Some quotes from:
Family-run businesses can be fraught affairs but in the luxury sector they are more resilient and likely to do better than any other kind of company.
Simon Brooke discovers the secrets of their success
Sphere magazine, Summer 2011, Vol. 4 No. 2, p. 49
“I was working at a Christian centre and planning to be ordained. I didn’t want to go into the family firm initially because it felt as if it was presented to me on a plate – it was too easy,” says Wainwright, now 34, who joined 10 years ago. “But then I felt that my time in the church had run its course and so I decided to do it for a year.”
– – on what caused Jody Wainwright’s delay in joining the family business, the jewellers, Boodles
Boodles has been owned and run by the Wainwright family since it was founded in Liverpool in 1798 and, as a long-held family concern, is not unusual among players in the luxury sector.
– – on longevity of luxury sector family-run businesses
Wines and spirits merchants Berry Brothers & Rudd has been managed by the same two families for centuries and it’s matched by other names such as C. Hoare & Co, a private bank in the Hoare family since 1672.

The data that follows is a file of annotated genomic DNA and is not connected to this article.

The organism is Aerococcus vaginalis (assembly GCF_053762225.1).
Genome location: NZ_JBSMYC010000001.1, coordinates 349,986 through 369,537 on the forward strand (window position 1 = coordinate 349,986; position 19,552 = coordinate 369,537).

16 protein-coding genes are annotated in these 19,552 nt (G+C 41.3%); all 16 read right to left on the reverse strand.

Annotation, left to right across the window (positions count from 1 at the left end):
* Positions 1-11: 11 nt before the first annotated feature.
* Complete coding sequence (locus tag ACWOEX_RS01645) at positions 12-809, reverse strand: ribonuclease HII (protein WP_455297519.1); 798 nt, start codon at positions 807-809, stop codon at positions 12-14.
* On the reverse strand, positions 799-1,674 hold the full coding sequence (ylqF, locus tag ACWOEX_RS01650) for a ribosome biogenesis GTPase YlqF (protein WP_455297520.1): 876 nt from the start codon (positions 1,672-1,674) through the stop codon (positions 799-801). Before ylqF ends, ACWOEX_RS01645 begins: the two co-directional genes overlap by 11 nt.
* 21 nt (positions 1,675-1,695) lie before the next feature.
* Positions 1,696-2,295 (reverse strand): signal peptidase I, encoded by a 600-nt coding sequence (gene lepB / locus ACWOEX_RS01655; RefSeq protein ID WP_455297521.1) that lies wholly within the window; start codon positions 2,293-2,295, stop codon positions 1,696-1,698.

– – on other centuries-old family businesses in the luxury sector
In France, many of the great champagne houses such as Bollinger and Pol Roger are family-run while Hermes has been controlled by the same family for nearly 200 years.
– – on persistency of family heritage in French champagne houses
Families are better aligned with the interests of the company than with external investors, it found, and are more cautious about debt.
– – 2010 research published by French investment analysts at Oddo Asset Management, which suggested that family-controlled listed companies outperformed non-family ones by an annualised 2.3% since 1990